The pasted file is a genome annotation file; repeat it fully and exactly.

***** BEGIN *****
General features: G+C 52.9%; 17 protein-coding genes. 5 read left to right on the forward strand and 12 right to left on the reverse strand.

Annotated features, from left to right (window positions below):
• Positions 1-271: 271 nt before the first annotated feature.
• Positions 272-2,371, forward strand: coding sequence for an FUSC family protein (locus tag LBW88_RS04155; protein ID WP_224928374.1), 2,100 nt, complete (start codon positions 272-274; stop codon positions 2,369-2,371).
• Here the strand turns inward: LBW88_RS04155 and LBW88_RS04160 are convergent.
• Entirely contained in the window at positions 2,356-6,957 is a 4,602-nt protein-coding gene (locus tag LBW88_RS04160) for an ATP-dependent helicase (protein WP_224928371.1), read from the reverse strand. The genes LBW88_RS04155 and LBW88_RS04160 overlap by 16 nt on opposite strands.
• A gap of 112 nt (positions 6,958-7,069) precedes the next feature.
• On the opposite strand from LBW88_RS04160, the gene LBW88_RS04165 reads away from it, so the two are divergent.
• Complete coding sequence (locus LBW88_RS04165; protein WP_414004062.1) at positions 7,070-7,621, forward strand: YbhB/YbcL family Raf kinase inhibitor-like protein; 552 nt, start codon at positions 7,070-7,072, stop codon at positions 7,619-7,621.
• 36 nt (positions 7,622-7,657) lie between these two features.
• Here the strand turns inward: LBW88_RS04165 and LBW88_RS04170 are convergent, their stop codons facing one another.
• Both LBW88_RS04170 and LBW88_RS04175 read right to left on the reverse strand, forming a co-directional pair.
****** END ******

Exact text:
General features: G+C 52.9%; 17 protein-coding genes. 5 read left to right on the forward strand and 12 right to left on the reverse strand.

Annotated features, from left to right (window positions below):
• Positions 1-271: 271 nt before the first annotated feature.
• Positions 272-2,371, forward strand: coding sequence for an FUSC family protein (locus tag LBW88_RS04155; protein ID WP_224928374.1), 2,100 nt, complete (start codon positions 272-274; stop codon positions 2,369-2,371).
• Here the strand turns inward: LBW88_RS04155 and LBW88_RS04160 are convergent.
• Entirely contained in the window at positions 2,356-6,957 is a 4,602-nt protein-coding gene (locus tag LBW88_RS04160) for an ATP-dependent helicase (protein WP_224928371.1), read from the reverse strand. The genes LBW88_RS04155 and LBW88_RS04160 overlap by 16 nt on opposite strands.
• A gap of 112 nt (positions 6,958-7,069) precedes the next feature.
• On the opposite strand from LBW88_RS04160, the gene LBW88_RS04165 reads away from it, so the two are divergent.
• Complete coding sequence (locus LBW88_RS04165; protein WP_414004062.1) at positions 7,070-7,621, forward strand: YbhB/YbcL family Raf kinase inhibitor-like protein; 552 nt, start codon at positions 7,070-7,072, stop codon at positions 7,619-7,621.
• 36 nt (positions 7,622-7,657) lie between these two features.
• Here the strand turns inward: LBW88_RS04165 and LBW88_RS04170 are convergent, their stop codons facing one another.
• Both LBW88_RS04170 and LBW88_RS04175 read right to left on the reverse strand, forming a co-directional pair.